When Nadia and I got married, we really went all out on the worship planning. She spread out multiple worship books, adapting her favorite parts and writing collects and petitions from scratch. I recruited not one or two but ten friends to lead the music and then got to work writing original service music, reharmonizing hymns, and notating all of it to match in the bulletin.
I recently interviewed cultural anthropologist and New York Times columnist Tanya Luhrmann about prayer and religious experience. After the interview, I asked her for some recommendations of books on prayer that are not "how-tos." What are some books that can help me understand prayer more conceptually and experientially?
One Sunday at worship, a very small, wonderful thing happened. During the closing hymn (a rousing rendition of "How Firm a Foundation," by the way), we carried the cross and processed to the entry of the church, as always. The people turned to face the cross, as always (or at least as they have begun to do during this past year). We stood there, continuing to sing, as always.
And then, three little girls, about three or four years old, began to dance.
Jimmy Carter rode to the White House in 1976 on the twin currents of his reputation as a “New South” governor and a resurgence of progressive evangelicalism in the early 1970s. Progressive evangelicalism, which traces its lineage to 19th-century evangelicals and to the commands of Jesus to care for “the least of these,” represented a very different version of evangelical activism from that of the religious right.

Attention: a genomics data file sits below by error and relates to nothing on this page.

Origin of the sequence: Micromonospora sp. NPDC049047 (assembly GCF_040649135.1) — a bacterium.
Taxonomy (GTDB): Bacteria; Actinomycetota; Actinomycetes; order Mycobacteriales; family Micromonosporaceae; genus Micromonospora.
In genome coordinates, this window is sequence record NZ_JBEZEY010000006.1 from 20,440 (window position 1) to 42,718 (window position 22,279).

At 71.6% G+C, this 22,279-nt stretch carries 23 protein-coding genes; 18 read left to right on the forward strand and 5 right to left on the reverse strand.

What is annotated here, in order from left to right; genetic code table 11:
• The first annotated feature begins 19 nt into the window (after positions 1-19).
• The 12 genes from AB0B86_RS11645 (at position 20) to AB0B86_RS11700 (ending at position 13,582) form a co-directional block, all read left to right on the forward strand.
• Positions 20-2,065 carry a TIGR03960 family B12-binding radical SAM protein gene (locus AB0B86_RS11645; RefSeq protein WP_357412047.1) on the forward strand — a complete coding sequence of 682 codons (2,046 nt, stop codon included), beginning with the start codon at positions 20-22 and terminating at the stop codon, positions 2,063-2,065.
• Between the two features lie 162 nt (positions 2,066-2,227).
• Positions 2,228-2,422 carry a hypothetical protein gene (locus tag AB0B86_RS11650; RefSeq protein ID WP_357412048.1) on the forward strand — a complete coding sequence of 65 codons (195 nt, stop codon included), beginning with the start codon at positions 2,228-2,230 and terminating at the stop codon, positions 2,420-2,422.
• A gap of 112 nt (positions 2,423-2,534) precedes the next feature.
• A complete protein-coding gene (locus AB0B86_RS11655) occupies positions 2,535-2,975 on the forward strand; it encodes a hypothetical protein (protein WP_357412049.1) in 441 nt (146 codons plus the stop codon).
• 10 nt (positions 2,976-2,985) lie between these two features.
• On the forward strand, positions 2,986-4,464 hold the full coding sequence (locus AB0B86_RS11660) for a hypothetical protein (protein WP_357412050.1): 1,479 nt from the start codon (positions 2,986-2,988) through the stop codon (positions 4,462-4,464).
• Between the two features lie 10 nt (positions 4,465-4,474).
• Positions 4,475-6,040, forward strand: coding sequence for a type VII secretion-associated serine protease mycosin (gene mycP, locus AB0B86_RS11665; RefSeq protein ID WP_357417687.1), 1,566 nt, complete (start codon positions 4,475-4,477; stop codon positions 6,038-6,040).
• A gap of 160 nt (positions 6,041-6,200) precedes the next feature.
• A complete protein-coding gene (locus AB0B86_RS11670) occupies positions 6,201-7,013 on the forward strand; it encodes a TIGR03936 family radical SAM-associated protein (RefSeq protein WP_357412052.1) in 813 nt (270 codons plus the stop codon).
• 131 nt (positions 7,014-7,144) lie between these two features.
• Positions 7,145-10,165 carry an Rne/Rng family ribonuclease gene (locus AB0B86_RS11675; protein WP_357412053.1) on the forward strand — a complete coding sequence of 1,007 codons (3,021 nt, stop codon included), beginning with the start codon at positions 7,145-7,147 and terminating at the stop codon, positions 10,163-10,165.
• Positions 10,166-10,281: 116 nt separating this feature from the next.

Obamacare is the Obama administration's singular legislative achievement, a major win squeezed out of a tough fight with an opposition Congress. Years later, the fight continues. The president's political opponents disparage the health-insurance reform law; his allies defend it.
I told a story in church one Sunday. It was not just my story; it was a shared story from my family that had only been told quietly for a long time. Maybe it was a confession. After telling it I felt spent, as if something powerful had moved through me.
To be a storyteller is like having an electric current move through your body.